How does rising atmospheric CO2 affect marine organisms?

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Response of Tall Fescue and its Associated Aphid Populations to Elevated CO2
Newman, J.A., Gibson, D.J., Hickam, E., Lorenz, M., Adams, E., Bybee, L. and Thompson, R.  1999.  Elevated carbon dioxide results in smaller populations of the bird cherry-oat aphid Rhopalosiphum padiEcological Entomology 24: 486-489.

What was done
Tall fescue (Festuca arundinacea) plants were grown for two weeks in open-top chambers receiving atmospheric CO2 concentrations of 350 and 700 ppm before being inoculated with aphids (Rhopalosiphum padi) at a density of 20 individuals per plant.  After nine additional weeks of differential CO2 treatment, plants were harvested and their associated aphids were counted, to determine the effects of elevated CO2 on plant and aphid growth.

What was learned
Although elevated CO2 increased plant dry matter production by 37%, this phenomenon did not result in similar increases in aphid colonization.  In fact, plants grown in elevated CO2 contained 322% fewer aphids than plants grown at ambient CO2.  Similarly, aphid densities on CO2-enriched plants were 467% lower than those measured on plants grown at 350 ppm CO2.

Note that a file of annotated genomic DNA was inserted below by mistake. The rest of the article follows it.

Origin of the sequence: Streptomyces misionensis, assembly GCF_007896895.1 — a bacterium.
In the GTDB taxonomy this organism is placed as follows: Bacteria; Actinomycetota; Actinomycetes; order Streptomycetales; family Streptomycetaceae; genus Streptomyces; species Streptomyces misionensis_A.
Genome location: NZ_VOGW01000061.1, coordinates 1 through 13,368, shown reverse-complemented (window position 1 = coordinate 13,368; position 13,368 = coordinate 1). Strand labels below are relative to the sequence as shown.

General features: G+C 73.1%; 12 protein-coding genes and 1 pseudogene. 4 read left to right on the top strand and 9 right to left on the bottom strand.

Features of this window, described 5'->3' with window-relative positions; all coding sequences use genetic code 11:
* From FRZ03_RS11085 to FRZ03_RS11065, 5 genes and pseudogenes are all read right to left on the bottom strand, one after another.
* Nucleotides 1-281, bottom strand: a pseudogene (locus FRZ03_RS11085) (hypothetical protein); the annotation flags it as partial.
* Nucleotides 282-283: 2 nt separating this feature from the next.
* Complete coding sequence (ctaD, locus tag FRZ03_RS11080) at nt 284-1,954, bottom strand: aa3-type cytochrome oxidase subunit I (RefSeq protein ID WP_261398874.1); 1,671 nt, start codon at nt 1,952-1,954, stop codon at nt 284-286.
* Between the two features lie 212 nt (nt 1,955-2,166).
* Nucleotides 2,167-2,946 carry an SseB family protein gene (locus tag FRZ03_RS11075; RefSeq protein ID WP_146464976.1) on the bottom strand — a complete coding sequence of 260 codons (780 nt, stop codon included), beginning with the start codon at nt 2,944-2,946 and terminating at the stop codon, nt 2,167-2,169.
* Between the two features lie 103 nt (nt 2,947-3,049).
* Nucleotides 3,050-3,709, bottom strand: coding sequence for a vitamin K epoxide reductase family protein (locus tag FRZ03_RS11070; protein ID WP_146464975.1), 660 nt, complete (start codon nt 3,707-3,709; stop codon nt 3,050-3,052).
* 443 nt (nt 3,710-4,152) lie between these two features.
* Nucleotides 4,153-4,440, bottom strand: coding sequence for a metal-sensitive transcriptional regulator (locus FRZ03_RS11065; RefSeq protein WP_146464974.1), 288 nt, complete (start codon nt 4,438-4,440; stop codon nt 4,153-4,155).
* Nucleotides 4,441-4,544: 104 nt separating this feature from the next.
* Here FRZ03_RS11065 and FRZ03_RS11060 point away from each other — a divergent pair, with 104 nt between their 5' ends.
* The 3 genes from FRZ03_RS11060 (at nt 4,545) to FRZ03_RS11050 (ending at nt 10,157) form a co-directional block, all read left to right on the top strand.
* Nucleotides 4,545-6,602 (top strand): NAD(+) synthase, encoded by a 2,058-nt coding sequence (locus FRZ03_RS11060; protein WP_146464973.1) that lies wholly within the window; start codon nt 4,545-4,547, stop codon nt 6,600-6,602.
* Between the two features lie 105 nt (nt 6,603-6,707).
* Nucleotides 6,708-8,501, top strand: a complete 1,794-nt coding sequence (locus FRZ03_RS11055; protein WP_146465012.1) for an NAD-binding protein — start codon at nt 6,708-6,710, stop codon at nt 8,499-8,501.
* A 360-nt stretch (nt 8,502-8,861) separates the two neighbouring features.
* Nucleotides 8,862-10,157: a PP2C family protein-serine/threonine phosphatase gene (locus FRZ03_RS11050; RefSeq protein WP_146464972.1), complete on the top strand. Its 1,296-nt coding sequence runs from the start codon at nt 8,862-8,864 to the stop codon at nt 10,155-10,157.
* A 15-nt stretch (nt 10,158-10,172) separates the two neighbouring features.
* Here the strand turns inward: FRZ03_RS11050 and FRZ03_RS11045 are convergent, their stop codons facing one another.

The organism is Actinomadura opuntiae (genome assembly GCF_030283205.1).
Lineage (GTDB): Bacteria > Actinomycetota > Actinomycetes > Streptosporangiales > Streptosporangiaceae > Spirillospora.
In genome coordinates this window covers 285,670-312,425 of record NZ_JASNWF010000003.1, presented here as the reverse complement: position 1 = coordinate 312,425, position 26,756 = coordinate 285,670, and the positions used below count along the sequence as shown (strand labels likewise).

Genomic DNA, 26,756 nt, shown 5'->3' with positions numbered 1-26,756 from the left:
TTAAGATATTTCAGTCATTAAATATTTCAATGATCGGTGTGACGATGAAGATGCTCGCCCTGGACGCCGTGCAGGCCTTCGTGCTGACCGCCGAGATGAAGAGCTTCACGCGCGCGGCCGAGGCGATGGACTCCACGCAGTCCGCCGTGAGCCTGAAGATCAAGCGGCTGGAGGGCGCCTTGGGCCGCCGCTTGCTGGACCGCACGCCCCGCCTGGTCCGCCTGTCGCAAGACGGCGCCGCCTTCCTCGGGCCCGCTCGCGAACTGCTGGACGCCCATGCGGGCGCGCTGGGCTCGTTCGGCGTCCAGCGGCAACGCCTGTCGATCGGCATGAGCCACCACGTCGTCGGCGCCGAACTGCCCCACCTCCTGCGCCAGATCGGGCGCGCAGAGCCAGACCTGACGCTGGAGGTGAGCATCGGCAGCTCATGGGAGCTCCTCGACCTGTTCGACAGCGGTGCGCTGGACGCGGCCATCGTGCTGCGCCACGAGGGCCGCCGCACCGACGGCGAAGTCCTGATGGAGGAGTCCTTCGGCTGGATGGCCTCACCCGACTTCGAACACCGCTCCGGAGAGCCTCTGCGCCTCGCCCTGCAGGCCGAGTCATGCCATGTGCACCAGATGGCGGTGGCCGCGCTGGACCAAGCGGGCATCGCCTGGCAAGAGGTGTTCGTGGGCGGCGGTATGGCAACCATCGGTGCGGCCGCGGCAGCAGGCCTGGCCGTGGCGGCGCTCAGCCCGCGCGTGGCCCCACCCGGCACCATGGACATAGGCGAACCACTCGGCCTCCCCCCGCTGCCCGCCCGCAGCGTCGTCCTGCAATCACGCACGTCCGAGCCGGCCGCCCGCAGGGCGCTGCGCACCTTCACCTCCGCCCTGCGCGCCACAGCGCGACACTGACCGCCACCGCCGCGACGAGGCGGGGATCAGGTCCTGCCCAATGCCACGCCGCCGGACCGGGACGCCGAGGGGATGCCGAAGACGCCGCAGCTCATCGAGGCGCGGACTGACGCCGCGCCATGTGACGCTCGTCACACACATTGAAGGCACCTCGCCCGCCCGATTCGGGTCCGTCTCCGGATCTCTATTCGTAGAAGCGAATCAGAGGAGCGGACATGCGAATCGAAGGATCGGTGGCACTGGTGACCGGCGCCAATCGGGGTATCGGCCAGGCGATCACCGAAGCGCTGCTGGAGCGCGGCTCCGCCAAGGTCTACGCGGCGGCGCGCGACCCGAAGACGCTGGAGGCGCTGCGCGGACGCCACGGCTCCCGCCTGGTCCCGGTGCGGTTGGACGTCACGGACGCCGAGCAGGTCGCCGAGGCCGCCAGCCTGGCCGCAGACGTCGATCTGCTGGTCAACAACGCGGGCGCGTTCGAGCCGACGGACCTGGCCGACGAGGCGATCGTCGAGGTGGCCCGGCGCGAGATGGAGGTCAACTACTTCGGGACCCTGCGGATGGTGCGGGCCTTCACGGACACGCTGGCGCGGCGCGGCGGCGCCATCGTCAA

What it means
As the atmospheric CO2 concentration increases, it is likely that Tall fescue plants will respond by increasing their biomass.  However, the likely increases in carbohydrates responsible for this phenomenon should not increase the populations of bird cherry-oat aphids associated with this species.  Indeed, the rising CO2 content of the air should actually decrease the association of this aphid with this plant species, thus allowing Tall fescue to respond even better to increasing concentrations of this trace gas.

Reviewed 1 May 2000